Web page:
I'm in the early stages of modelling my Trex 450 on a Hughes MD500. Having studied photographs and drawings of the original aircraft, I noticed that the main and tail rotors both spin CCW. Most model helicopters have the main and tail rotors spinning in opposite directions, the Trex is CW for main and CCW for tail.
I'm quite tempted to try (by reversing the polarity of the motor to ESC connection) to reverse the main rotor direction on my model to CCW, and to manipulate the tail box to try and do the same for the tail rotor.
Emphasis on the word 'try'.
Does anyone present here today know of any real reason why this unholy matrimony may not go ahead? I'm thinking conflicting gyroscopic forces could be an issue but while I am offshore this remains a thought experiment, however do promise to upload video of my beloved tearing itself to bits should I go ahead!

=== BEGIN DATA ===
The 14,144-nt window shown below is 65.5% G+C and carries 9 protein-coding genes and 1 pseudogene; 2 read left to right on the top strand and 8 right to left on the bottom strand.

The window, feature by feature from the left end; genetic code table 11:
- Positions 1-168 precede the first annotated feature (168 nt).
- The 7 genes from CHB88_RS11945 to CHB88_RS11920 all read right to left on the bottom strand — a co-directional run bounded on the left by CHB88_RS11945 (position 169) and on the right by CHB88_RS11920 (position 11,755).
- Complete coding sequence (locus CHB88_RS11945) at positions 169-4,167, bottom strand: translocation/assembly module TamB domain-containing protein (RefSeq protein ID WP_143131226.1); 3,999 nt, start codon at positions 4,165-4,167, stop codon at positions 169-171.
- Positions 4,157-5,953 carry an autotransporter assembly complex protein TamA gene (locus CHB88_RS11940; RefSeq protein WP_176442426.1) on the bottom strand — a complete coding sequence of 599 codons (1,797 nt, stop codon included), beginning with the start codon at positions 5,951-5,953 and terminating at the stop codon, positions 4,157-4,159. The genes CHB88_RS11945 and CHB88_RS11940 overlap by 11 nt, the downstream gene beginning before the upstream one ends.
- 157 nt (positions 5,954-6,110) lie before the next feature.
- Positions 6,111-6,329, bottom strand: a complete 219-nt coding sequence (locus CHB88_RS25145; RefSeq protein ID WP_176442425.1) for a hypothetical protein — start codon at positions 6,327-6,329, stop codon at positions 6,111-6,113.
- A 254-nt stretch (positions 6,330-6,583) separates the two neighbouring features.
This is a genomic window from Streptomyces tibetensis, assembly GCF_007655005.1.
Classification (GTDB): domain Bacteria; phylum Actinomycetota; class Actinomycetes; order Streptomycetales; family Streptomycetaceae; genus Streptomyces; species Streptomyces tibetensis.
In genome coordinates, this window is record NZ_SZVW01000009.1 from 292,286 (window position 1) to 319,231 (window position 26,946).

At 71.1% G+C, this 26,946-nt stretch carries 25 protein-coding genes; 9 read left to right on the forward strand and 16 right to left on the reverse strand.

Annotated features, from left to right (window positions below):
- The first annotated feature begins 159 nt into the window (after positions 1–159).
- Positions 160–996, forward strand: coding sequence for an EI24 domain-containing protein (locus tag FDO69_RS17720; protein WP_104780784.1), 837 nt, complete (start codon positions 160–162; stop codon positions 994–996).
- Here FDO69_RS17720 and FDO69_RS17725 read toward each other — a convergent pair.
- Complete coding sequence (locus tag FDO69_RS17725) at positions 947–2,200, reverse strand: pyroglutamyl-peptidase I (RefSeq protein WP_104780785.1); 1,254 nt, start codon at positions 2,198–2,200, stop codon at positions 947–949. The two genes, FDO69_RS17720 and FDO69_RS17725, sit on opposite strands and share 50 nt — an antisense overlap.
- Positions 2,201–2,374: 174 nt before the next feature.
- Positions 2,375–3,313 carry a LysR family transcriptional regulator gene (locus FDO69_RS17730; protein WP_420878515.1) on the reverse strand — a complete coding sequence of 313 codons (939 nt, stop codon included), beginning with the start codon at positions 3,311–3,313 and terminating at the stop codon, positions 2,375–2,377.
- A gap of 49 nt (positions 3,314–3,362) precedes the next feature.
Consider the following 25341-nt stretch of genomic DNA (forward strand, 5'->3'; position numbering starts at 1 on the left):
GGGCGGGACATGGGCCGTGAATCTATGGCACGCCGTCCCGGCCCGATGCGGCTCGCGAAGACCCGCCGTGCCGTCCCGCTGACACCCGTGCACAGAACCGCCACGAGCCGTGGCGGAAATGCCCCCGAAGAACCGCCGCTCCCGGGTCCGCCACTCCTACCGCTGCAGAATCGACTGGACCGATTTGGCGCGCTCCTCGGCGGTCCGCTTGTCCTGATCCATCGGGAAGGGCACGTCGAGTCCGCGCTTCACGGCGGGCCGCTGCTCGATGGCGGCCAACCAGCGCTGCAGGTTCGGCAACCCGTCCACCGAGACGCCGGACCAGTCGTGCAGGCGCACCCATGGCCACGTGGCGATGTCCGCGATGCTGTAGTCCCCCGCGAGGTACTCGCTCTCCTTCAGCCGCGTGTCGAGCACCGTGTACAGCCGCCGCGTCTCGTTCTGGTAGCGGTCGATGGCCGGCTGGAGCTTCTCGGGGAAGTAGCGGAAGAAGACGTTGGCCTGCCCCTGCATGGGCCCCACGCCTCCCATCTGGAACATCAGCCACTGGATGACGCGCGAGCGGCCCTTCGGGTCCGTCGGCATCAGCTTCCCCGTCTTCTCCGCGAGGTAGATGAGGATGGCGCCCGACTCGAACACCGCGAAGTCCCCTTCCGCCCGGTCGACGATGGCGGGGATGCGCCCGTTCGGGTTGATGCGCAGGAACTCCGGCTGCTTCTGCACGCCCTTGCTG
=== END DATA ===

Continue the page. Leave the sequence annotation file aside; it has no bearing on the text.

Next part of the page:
A T-Rex 450 weighs 700g all up, and moves at up to 40mph.
The earth weighs 6.585 x 10[sup]21[/sup] tons, and moves at 19 miles per second.
You cant reverse the head rotation as the auto rotation gear wont engage anymore but this could be cured if you turn the one way bearing upside down and you must turn the blades too. Why would you bother all this?